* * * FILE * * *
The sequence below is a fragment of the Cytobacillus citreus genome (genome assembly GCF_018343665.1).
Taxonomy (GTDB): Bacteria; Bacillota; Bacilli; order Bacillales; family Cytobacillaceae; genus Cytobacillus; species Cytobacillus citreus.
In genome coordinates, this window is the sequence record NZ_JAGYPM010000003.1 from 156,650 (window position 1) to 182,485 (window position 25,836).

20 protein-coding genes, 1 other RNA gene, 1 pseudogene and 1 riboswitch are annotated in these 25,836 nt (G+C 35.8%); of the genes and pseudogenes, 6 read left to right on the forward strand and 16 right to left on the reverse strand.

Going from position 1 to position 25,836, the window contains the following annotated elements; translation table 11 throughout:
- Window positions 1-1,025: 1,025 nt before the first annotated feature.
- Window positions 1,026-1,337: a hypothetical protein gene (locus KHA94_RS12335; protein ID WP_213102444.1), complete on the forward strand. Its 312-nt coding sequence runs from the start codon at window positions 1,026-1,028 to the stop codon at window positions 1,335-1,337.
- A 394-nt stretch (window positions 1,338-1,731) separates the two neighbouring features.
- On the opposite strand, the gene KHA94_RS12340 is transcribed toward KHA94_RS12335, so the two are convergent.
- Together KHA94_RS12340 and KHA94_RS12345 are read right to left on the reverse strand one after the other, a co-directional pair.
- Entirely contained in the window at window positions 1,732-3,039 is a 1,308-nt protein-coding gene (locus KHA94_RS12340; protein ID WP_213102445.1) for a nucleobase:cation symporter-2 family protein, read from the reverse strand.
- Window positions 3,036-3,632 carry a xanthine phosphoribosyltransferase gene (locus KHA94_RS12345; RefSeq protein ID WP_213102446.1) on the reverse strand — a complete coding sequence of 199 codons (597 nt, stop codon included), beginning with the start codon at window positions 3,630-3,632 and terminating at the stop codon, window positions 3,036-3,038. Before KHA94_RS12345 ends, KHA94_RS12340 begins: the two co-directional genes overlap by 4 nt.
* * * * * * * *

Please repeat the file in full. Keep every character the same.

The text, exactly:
The sequence below is a fragment of the Cytobacillus citreus genome (genome assembly GCF_018343665.1).
Taxonomy (GTDB): Bacteria; Bacillota; Bacilli; order Bacillales; family Cytobacillaceae; genus Cytobacillus; species Cytobacillus citreus.
In genome coordinates, this window is the sequence record NZ_JAGYPM010000003.1 from 156,650 (window position 1) to 182,485 (window position 25,836).

20 protein-coding genes, 1 other RNA gene, 1 pseudogene and 1 riboswitch are annotated in these 25,836 nt (G+C 35.8%); of the genes and pseudogenes, 6 read left to right on the forward strand and 16 right to left on the reverse strand.

Going from position 1 to position 25,836, the window contains the following annotated elements; translation table 11 throughout:
- Window positions 1-1,025: 1,025 nt before the first annotated feature.
- Window positions 1,026-1,337: a hypothetical protein gene (locus KHA94_RS12335; protein ID WP_213102444.1), complete on the forward strand. Its 312-nt coding sequence runs from the start codon at window positions 1,026-1,028 to the stop codon at window positions 1,335-1,337.
- A 394-nt stretch (window positions 1,338-1,731) separates the two neighbouring features.
- On the opposite strand, the gene KHA94_RS12340 is transcribed toward KHA94_RS12335, so the two are convergent.
- Together KHA94_RS12340 and KHA94_RS12345 are read right to left on the reverse strand one after the other, a co-directional pair.
- Entirely contained in the window at window positions 1,732-3,039 is a 1,308-nt protein-coding gene (locus KHA94_RS12340; protein ID WP_213102445.1) for a nucleobase:cation symporter-2 family protein, read from the reverse strand.
- Window positions 3,036-3,632 carry a xanthine phosphoribosyltransferase gene (locus KHA94_RS12345; RefSeq protein ID WP_213102446.1) on the reverse strand — a complete coding sequence of 199 codons (597 nt, stop codon included), beginning with the start codon at window positions 3,630-3,632 and terminating at the stop codon, window positions 3,036-3,038. Before KHA94_RS12345 ends, KHA94_RS12340 begins: the two co-directional genes overlap by 4 nt.